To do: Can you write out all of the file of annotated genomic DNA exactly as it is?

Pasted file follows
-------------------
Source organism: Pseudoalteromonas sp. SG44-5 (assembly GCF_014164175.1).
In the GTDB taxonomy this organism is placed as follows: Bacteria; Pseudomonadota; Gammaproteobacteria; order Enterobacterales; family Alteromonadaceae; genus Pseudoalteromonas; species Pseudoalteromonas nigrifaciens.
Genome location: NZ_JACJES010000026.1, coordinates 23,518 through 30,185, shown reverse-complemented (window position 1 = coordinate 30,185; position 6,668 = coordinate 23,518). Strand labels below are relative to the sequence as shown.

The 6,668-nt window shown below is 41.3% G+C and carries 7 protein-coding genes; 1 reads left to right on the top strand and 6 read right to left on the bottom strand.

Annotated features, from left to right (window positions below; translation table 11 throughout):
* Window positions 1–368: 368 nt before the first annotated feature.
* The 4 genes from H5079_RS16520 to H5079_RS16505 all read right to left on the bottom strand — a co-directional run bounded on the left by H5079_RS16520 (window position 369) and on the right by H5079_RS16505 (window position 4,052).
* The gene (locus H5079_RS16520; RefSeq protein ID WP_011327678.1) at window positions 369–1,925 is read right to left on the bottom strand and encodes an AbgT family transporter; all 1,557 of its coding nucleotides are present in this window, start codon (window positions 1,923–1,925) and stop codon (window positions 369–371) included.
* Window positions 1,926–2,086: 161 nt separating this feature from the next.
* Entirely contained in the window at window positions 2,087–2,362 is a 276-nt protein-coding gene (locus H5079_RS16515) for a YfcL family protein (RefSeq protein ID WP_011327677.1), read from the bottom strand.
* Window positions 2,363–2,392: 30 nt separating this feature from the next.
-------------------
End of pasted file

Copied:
Source organism: Pseudoalteromonas sp. SG44-5 (assembly GCF_014164175.1).
In the GTDB taxonomy this organism is placed as follows: Bacteria; Pseudomonadota; Gammaproteobacteria; order Enterobacterales; family Alteromonadaceae; genus Pseudoalteromonas; species Pseudoalteromonas nigrifaciens.
Genome location: NZ_JACJES010000026.1, coordinates 23,518 through 30,185, shown reverse-complemented (window position 1 = coordinate 30,185; position 6,668 = coordinate 23,518). Strand labels below are relative to the sequence as shown.

The 6,668-nt window shown below is 41.3% G+C and carries 7 protein-coding genes; 1 reads left to right on the top strand and 6 read right to left on the bottom strand.

Annotated features, from left to right (window positions below; translation table 11 throughout):
* Window positions 1–368: 368 nt before the first annotated feature.
* The 4 genes from H5079_RS16520 to H5079_RS16505 all read right to left on the bottom strand — a co-directional run bounded on the left by H5079_RS16520 (window position 369) and on the right by H5079_RS16505 (window position 4,052).
* The gene (locus H5079_RS16520; RefSeq protein ID WP_011327678.1) at window positions 369–1,925 is read right to left on the bottom strand and encodes an AbgT family transporter; all 1,557 of its coding nucleotides are present in this window, start codon (window positions 1,923–1,925) and stop codon (window positions 369–371) included.
* Window positions 1,926–2,086: 161 nt separating this feature from the next.
* Entirely contained in the window at window positions 2,087–2,362 is a 276-nt protein-coding gene (locus H5079_RS16515) for a YfcL family protein (RefSeq protein ID WP_011327677.1), read from the bottom strand.
* Window positions 2,363–2,392: 30 nt separating this feature from the next.